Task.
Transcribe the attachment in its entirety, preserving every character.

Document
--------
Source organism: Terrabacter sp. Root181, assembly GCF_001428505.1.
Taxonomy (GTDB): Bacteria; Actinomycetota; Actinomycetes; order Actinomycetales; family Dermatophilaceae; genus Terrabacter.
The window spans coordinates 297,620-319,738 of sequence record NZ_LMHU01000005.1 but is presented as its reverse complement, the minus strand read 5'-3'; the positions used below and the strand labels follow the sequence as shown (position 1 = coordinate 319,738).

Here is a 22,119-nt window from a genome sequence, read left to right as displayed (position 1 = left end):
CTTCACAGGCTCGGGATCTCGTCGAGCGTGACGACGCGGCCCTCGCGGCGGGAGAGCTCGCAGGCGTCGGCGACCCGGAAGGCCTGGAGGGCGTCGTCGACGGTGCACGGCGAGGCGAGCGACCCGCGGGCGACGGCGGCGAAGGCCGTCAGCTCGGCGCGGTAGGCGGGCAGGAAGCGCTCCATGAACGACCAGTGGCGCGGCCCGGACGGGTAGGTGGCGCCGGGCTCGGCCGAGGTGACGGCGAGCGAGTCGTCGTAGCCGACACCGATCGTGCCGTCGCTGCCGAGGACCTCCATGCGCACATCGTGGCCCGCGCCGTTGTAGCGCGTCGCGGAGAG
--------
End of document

Source organism: Terrabacter sp. Root181, assembly GCF_001428505.1.
Taxonomy (GTDB): Bacteria; Actinomycetota; Actinomycetes; order Actinomycetales; family Dermatophilaceae; genus Terrabacter.
The window spans coordinates 297,620-319,738 of sequence record NZ_LMHU01000005.1 but is presented as its reverse complement, the minus strand read 5'-3'; the positions used below and the strand labels follow the sequence as shown (position 1 = coordinate 319,738).

Here is a 22,119-nt window from a genome sequence, read left to right as displayed (position 1 = left end):
CTTCACAGGCTCGGGATCTCGTCGAGCGTGACGACGCGGCCCTCGCGGCGGGAGAGCTCGCAGGCGTCGGCGACCCGGAAGGCCTGGAGGGCGTCGTCGACGGTGCACGGCGAGGCGAGCGACCCGCGGGCGACGGCGGCGAAGGCCGTCAGCTCGGCGCGGTAGGCGGGCAGGAAGCGCTCCATGAACGACCAGTGGCGCGGCCCGGACGGGTAGGTGGCGCCGGGCTCGGCCGAGGTGACGGCGAGCGAGTCGTCGTAGCCGACACCGATCGTGCCGTCGCTGCCGAGGACCTCCATGCGCACATCGTGGCCCGCGCCGTTGTAGCGCGTCGCGGAGAG